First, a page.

Women are so much more than a pair of breasts. We are just made to believe that breasts are what makes us sexy. We are made to believe that without our breasts we are not complete. But I was ok with it. I was alive. Maybe I was in shock. Who knows.
Chemotherapy was when the reality of the situation hit me. Hello! The ball’s over Cinderella! My hair fell out. Two teeth fell out. I remember going to the Oncologist’s office frantic. My teeth! I can’t live like this. This is no life! I refuse to walk around with no teeth! Please no more. You are killing me.
I was always dehydrated. The chemo sucked the life out of me. I would wake up the morning after a treatment, look in the mirror and see a shriveled up old lady looking back at me. So this is what I will look like when I am 80.
I suppose I used to hide behind my long blonde hair and breasts. Oh yes. I was something. Sexy. Fit. Tan. Now all of the sudden all of that was all stripped away. Cancer said, “I am stripping away everything you hide behind. Everything. Its up to you now Robin. Are you going to cave or are you going to fight? Show me who you really are. Show me the person inside.”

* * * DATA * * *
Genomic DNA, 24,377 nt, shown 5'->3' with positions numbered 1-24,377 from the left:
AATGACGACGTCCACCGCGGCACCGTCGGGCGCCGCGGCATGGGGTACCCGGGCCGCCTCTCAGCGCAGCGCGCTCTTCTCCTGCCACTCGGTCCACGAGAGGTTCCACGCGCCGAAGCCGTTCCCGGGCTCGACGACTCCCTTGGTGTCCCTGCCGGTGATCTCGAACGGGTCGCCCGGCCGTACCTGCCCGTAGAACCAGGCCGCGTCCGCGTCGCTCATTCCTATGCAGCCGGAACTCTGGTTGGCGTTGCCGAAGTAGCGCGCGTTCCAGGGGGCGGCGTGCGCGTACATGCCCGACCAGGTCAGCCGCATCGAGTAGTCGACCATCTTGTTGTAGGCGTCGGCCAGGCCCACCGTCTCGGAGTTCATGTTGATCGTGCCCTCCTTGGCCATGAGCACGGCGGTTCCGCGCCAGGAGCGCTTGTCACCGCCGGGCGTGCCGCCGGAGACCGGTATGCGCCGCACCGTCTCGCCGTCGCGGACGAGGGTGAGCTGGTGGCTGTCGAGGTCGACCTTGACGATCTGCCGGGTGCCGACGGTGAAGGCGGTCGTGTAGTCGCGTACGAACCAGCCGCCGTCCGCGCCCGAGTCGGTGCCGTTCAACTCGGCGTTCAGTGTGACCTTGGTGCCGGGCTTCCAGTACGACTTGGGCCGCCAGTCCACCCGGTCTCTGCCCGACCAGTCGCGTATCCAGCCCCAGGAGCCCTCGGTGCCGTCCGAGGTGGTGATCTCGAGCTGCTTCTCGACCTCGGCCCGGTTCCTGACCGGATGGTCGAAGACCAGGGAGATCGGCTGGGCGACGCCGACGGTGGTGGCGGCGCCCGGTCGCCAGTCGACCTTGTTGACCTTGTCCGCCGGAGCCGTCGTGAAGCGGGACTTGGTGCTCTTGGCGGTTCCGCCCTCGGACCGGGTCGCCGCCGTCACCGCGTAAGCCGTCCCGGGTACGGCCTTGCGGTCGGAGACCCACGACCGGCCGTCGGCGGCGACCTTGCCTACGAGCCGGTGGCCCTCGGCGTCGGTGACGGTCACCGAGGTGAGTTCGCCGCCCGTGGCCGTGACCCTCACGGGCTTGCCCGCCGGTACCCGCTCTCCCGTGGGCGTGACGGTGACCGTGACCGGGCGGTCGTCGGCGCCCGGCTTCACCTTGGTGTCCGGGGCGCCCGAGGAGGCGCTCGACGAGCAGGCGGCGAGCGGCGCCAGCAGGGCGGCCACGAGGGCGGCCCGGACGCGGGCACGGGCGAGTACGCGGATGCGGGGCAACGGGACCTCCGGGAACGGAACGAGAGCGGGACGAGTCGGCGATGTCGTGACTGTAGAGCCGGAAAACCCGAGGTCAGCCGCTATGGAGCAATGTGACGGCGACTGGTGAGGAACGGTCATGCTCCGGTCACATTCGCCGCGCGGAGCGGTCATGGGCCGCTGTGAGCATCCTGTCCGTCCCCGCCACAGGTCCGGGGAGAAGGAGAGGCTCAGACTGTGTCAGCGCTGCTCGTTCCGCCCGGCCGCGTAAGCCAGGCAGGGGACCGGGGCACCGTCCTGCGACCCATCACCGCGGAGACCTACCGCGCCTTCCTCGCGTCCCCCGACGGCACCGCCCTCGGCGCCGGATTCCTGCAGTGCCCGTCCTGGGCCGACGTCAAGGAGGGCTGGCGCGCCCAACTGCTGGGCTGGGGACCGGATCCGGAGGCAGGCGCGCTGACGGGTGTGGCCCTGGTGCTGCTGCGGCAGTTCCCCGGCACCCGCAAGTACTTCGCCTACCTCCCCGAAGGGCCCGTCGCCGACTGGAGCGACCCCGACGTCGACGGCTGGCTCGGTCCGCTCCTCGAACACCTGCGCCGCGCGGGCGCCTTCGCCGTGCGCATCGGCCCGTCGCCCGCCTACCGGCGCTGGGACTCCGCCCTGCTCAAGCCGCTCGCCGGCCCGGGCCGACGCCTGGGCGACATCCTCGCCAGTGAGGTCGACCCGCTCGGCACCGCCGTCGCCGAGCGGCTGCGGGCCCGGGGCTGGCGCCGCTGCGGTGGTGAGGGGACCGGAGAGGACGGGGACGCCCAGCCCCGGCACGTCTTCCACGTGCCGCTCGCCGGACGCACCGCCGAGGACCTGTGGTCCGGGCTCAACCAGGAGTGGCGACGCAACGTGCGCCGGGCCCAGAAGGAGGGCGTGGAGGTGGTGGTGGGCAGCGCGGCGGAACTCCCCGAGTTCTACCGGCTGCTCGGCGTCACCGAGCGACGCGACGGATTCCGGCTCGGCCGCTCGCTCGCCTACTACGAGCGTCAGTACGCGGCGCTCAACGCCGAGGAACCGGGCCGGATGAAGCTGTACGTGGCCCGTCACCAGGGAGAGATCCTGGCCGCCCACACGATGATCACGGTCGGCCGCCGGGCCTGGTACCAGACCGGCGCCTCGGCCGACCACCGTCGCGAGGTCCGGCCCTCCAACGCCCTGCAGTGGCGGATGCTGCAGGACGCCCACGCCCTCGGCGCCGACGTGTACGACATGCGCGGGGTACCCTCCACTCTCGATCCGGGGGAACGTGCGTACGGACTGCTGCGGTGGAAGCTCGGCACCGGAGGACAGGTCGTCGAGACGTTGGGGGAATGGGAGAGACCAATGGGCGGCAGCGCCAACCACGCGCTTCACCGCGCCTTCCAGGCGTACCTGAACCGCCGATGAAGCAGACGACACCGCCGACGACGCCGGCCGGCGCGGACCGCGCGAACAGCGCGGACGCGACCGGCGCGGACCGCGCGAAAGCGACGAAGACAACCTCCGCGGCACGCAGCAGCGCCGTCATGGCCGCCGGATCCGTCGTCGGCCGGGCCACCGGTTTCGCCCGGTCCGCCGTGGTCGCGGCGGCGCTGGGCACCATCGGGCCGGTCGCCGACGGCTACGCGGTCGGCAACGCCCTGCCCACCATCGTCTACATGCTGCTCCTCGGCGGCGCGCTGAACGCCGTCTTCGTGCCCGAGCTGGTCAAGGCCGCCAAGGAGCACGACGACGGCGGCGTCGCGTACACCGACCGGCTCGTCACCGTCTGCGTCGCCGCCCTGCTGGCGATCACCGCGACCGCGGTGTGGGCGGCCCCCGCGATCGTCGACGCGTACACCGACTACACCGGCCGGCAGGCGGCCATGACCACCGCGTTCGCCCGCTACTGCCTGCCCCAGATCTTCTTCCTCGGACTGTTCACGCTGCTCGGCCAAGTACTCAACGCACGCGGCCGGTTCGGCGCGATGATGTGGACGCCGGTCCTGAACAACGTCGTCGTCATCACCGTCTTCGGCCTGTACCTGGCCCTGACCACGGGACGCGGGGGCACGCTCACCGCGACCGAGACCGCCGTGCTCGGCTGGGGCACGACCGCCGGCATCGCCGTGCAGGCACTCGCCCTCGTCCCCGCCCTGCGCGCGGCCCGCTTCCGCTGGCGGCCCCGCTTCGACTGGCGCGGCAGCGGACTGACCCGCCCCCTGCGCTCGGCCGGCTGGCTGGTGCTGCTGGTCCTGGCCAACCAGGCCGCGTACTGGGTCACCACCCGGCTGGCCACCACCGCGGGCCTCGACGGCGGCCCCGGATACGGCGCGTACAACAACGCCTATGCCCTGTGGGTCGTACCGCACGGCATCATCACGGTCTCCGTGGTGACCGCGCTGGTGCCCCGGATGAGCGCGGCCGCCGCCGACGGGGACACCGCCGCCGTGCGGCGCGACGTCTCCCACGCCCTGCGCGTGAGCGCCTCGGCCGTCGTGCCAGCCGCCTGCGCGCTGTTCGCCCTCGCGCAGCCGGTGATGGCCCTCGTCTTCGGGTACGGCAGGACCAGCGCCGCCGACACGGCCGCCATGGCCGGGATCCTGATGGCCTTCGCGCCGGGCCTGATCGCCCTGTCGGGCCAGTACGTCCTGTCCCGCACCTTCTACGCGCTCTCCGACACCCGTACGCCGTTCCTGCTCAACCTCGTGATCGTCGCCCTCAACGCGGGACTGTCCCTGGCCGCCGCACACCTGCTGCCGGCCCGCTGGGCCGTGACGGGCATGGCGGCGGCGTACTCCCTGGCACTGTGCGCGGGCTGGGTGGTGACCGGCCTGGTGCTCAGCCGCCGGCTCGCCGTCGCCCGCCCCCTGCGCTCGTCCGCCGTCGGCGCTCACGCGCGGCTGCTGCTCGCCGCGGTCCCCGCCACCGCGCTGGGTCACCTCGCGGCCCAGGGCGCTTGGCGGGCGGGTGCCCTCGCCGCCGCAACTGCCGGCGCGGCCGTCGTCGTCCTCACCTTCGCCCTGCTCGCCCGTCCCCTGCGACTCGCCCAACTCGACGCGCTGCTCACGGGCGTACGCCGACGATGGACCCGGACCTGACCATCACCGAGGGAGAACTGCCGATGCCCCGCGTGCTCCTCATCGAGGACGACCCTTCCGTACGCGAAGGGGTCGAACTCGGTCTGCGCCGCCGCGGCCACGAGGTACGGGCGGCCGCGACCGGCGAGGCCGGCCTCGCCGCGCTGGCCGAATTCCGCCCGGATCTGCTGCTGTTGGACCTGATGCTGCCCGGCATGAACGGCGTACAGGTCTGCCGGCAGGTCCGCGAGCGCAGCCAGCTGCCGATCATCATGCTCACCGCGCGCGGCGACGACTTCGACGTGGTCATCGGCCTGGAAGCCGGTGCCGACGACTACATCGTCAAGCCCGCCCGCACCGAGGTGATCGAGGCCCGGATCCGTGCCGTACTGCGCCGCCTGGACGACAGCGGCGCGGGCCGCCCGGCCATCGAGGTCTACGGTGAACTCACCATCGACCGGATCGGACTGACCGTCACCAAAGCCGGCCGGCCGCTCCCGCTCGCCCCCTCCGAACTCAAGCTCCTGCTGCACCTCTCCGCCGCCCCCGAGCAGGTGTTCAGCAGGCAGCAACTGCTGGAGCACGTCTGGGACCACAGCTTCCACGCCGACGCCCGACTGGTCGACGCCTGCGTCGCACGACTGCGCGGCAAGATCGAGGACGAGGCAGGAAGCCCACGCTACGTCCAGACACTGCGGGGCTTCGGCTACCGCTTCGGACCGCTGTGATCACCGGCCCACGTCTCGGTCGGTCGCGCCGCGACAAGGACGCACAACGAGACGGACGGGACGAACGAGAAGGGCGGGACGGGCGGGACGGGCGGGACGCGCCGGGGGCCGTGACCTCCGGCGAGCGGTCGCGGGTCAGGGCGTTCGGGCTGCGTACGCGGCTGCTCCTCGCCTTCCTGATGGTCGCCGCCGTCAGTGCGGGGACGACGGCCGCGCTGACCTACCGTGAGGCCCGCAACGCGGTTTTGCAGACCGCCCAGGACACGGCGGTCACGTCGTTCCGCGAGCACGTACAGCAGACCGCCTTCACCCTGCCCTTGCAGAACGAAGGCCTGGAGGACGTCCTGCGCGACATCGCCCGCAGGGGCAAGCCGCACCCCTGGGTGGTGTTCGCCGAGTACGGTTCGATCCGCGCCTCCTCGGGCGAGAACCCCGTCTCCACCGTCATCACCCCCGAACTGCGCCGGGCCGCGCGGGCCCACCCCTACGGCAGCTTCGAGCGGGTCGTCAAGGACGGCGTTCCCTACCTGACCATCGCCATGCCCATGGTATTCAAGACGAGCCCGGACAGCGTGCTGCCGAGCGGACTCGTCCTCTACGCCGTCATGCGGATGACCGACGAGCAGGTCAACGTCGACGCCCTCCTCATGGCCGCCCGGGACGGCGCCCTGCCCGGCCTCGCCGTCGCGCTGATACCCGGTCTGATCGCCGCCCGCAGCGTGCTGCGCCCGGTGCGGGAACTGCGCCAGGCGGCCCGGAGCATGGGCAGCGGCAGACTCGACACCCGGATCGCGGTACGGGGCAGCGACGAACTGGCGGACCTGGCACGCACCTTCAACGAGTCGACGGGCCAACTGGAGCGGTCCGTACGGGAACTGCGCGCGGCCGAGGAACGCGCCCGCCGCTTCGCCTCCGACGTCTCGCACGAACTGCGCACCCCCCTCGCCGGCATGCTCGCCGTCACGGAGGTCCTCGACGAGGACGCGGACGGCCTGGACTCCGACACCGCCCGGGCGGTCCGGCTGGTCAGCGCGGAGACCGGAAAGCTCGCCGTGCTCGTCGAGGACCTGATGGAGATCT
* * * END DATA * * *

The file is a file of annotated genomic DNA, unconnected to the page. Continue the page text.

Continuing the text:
And I did. I fought. I made myself workout on my good days. I went to the park and walked. Then I would run. And everyday I got stronger. I would push myself harder. Pushups. Pullups. Work those muscles. Don’t break down. The Doctors were my biggest fans. They told me I was an inspiration.
I felt so bad for the women who had it worse than me. I would look at them sitting in the chemo room and my heart would break. I felt like I had no right to ever complain about these nasty treatments.
On the days that chemo attacked me full force, I had no choice but t let it. I laid on the couch and let it run its course. It was the same cycle every time. The bone pain would sneak up on me and I would crawl into bed begging God to take me. I would curl up in the fetal position and cry. Beg God to make the pain stop. Vow that I was not having anymore chemo treatments. That’s it! I’m done! It’s killing me. I feel it. The pain would eventually subside just enough so I could fall asleep.